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SF council OKs furloughs for hundreds amid protests


John Vigil, who works with the city of Santa Fe Senior Services Division, takes part in a protest outside City Hall. Forty vehicles participated in the protest against furloughs, which some workers say disproportionately affect lower-wage employees. (Eddie Moore/Albuquerque Journal)

ALBUQUERQUE, N.M. — Editor’s Note: This story has been updated to accurately reflect that hundreds, not thousands, of city employees are subject to furloughs.

Copyright © 2020 Albuquerque Journal

After four hours of discussion, the Santa Fe City Council voted 5-4 Wednesday night to furlough 1,048 city employees, the latest in a series of cost-saving measures triggered by the COVID-19 pandemic. Mayor Alan Webber cast the deciding vote.

Beginning May 6, some employees’ weekly hours will be reduced by four, while others must take off 16 hours every workweek.

Webber said the 16-hour furloughs will apply primarily to departments closed under the public health emergency, such as libraries, recreation centers and parking.

“We feel that there isn’t enough productive work to be done to substantiate a shallower furlough,” Webber told a news conference Monday.

The furloughs are expected to save the city $1.3 million, still leaving a $16 million shortfall created by plummeting revenues.

City employees voiced their disapproval of the furloughs, with many holding a protest in their cars and driving around City Hall.

The main complaint was that lower-paid employees would be more affected by the furloughs, with such positions accounting for a larger portion of the 16-hour furloughs, while higher-paid employees would receive lower furloughs.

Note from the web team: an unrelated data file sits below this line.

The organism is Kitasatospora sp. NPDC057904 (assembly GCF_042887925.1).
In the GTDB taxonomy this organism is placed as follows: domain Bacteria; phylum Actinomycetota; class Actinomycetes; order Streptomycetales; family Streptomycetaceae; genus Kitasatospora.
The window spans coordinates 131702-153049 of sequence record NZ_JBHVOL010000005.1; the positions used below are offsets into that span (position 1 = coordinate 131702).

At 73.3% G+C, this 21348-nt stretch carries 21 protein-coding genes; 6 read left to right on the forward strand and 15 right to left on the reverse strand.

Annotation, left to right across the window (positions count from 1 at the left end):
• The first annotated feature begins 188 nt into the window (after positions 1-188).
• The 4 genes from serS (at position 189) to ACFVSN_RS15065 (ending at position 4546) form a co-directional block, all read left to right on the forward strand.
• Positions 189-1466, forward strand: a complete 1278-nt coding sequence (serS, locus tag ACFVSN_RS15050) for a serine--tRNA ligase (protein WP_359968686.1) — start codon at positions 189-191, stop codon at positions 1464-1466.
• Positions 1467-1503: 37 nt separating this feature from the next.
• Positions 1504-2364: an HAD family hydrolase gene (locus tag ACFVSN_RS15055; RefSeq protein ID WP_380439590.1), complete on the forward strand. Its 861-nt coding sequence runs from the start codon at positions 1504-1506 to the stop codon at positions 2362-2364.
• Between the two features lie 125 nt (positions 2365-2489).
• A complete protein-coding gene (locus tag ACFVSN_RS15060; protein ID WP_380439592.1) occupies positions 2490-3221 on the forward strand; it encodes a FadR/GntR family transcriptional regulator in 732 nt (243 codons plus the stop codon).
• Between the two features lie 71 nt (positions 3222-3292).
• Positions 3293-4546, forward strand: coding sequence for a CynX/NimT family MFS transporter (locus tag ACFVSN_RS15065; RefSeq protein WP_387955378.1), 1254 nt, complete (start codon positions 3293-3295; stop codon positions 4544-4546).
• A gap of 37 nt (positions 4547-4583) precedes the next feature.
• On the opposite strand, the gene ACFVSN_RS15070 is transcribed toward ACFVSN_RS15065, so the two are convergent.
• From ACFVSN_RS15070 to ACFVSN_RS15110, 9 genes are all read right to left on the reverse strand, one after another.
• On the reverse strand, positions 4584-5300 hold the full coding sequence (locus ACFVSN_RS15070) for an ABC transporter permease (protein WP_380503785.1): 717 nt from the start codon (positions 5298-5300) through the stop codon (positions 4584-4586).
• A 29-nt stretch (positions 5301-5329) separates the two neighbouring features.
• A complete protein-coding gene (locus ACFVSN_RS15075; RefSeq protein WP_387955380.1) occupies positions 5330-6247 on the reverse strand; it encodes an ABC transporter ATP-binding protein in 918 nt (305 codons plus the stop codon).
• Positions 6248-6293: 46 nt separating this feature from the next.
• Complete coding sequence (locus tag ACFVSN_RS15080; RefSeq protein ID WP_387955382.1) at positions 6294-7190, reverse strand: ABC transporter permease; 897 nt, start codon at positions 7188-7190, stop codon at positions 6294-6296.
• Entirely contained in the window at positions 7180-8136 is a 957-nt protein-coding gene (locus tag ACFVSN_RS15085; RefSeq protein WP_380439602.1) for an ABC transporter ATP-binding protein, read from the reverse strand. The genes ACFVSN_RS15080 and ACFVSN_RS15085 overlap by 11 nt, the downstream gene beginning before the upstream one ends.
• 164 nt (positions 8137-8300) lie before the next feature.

One of those employees was Ramon Coriz, who has worked in the city’s Parking Division for 19 years and is facing a furlough of 16 hours a week. He said he’s not sure how he will pay his bills on the reduced income, because he is paid only $13 an hour.

“Can’t afford it,” he said. “I can barely afford it as it is.”

City councilors also criticized Webber and city officials over the furlough plan. Councilor JoAnne Vigil Coppler said she thought the council had been “backed into a corner” by not being given prior notice of the plan.

“(The plan) makes lower-salaried employees carry the weight,” she said during the meeting. “We could come up with a better furlough plan.”

Webber insisted that the city’s plan was the least negative option but that the effect on employees still “really sucks.”

The furloughs come as the city wrangles with an estimated $46 million shortfall, caused largely by a sudden drop in gross receipts tax revenue, which makes up around 70% of the total budget. The city has until June 30 to make up the deficit.

Multiple councilors offered to donate part of their salaries back to the city, and Webber said he would cut his own pay by 30%.

Some city employees said the mayor could afford a larger pay cut, because some low-wage employees will receive a 40% cut in pay.

“He should be 75% at least,” Coriz said of Webber. “He’s rich; he can live. We’re not rich; we cannot live.”

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